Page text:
A Sisi kwa Sisi Women’s group representatives in Mbarali District, Mbeya region received a power tiller machine for paddy production as a loan secured from Mbarali Disrtict Council. The group with 20 members all being women are also members of MVIWATA.
The group which is also a beneficiary of rice thresher machine from Nafaka project had challenges emanating from production and harvesting, a need that necessitated the group to secure a power tiller machine by which it will be used as a means to transport a rice thresher machine effortlessly.
Through Nafaka project, a A Sisi kwa Sisi Women’s group initiated a need for training on finance management a need that was well covered by MVIWATA through Nafaka project. After the training the group was able to secure a loan worth of 13 million Tanzania shillings which enabled the group to secure a power tiller machine.
The handover event took place at Mbarali District Council offices of which a power tiller was handled to Sisi kwa Sisi women group by Mbarali District Executive Director. A similar efforts are underway to a number of farmers’ groups of women and youths to secure machines in Mbarali Districts a process that will reduce work force and time spent to cultivate a farm, increase efficiency and productivity while reducing cost of production.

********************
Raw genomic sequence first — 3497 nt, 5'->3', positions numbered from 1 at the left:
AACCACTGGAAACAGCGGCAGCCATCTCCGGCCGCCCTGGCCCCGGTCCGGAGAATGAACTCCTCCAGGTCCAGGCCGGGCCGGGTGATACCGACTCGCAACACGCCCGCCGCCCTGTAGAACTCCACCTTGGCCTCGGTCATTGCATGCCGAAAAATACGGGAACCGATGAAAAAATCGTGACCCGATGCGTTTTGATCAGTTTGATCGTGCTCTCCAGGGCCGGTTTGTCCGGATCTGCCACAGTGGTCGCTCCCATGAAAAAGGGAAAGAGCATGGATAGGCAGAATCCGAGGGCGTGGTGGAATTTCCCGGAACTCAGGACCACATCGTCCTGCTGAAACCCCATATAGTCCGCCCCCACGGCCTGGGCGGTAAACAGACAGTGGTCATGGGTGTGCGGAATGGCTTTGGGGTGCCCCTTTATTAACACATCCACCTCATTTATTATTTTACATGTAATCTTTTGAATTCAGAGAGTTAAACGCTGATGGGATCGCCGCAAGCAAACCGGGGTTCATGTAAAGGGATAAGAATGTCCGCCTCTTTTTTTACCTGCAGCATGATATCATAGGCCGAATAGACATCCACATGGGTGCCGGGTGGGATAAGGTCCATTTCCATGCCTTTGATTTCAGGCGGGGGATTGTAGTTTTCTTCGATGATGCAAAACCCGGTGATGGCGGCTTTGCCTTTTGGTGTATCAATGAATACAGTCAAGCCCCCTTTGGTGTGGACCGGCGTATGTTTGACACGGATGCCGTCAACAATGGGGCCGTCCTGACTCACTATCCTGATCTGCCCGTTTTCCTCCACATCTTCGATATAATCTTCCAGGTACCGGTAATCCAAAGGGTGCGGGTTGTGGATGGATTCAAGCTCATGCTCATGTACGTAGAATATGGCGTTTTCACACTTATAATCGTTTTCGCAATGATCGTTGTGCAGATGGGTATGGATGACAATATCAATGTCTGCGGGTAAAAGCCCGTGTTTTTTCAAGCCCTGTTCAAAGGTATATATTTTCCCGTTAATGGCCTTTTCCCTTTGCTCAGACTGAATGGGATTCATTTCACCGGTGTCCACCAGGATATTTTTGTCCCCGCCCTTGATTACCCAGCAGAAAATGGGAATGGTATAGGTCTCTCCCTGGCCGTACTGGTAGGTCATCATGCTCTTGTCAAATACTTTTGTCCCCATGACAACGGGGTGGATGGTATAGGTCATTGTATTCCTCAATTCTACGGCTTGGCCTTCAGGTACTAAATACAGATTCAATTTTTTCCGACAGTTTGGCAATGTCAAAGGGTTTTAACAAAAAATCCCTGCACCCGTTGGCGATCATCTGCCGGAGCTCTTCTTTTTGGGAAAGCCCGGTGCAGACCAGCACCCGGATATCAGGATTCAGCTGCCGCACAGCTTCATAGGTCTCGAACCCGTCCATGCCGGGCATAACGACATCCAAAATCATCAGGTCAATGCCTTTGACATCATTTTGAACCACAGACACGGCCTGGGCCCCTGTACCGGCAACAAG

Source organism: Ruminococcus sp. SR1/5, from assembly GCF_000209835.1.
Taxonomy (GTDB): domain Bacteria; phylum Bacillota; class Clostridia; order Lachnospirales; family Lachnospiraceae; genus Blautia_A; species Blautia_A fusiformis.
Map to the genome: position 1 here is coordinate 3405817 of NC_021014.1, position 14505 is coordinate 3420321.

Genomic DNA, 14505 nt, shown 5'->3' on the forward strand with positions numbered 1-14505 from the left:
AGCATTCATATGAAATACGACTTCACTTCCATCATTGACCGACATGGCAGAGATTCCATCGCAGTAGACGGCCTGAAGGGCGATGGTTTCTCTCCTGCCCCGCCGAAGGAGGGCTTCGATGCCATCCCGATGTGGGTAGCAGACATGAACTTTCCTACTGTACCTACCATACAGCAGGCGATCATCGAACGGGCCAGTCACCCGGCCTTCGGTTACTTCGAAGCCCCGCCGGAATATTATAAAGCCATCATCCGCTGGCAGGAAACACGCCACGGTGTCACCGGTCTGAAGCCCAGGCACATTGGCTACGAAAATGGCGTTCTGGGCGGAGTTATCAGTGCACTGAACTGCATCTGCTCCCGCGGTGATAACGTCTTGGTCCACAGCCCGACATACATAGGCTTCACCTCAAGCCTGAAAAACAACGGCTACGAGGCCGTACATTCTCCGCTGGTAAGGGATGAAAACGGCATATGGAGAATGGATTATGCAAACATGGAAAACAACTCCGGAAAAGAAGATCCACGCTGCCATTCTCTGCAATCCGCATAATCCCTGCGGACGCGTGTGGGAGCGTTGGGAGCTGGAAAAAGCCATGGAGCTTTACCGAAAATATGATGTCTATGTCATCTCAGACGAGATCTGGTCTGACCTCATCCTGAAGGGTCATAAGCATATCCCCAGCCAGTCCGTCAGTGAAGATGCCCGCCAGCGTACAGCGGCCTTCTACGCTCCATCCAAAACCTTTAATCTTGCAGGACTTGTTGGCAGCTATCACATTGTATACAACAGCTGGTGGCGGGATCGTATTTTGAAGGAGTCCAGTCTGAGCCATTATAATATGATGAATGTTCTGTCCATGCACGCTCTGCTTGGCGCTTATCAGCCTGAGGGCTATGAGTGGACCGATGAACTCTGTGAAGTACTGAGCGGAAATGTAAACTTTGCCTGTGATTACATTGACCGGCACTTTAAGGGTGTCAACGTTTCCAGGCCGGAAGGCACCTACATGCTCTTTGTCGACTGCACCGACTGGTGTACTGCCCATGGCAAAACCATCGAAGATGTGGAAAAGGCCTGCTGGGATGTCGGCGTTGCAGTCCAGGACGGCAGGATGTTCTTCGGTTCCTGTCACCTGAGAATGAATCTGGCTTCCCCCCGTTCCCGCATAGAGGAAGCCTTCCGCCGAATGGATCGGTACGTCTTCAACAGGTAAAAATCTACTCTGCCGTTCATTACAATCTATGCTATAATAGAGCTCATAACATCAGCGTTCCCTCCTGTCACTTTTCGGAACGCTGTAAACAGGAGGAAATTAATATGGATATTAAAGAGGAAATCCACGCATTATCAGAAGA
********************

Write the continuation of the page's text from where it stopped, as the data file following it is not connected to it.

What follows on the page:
Facilitating group formation and networks of smallholder farmers under the umbrella of MVIWATA is the primary activity of MVIWATA which is the country’s largest farmers’ organisation. The formed groups and networks of smallholder farmers usually gets a series of training depending on the need of the group as initiated through a number of brainstorming events by the group.
While encouraging farmers to use agricultural machinery, MVIWATA is engaged as well in training farmers and engaging other relevant stakeholders to cater for aftermath of mechanization that includes the need of regular supplies of fuel and spare parts, training of mechanics and operators, training of farmers in the whole value chain, provision of extension facilities, guarantee of irrigation water, forming forums for discussing about input distribution networks and price control mechanisms, provision of crop storage and marketing facilities, and the formation of pricing policies.
In Tanzania, rice is one of the widely grown crops and is the second most important food crop in terms of number of households, area planted and production volume. Besides meeting local consumption demands, the paddy sector is a major source of income and employment in rural areas. The leading regions in rice production are Mbeya, Shinyanga, Tabora, Mwanza, Rukwa and Morogoro.
Majority of rice farmers are smallholders who produce rice for home consumption and sale surplus directly to customer, traders or through a cooperative society where there is a Warehouse Receipt System in operation. Women farmers and youth by far play a significant part in rice production value chain.
Rice in Tanzania is the second most important food and commercial crop after maize with significant national importance as a source of employment, income, and food for millions of rural households. Tanzania is the second largest producer of rice in Eastern and Southern Africa after Madagascar. In 2017/2018, paddy was cultivated on 1.1 million hectare with a total production of 2.2 million tons of milled rice mostly by smallholder farmers.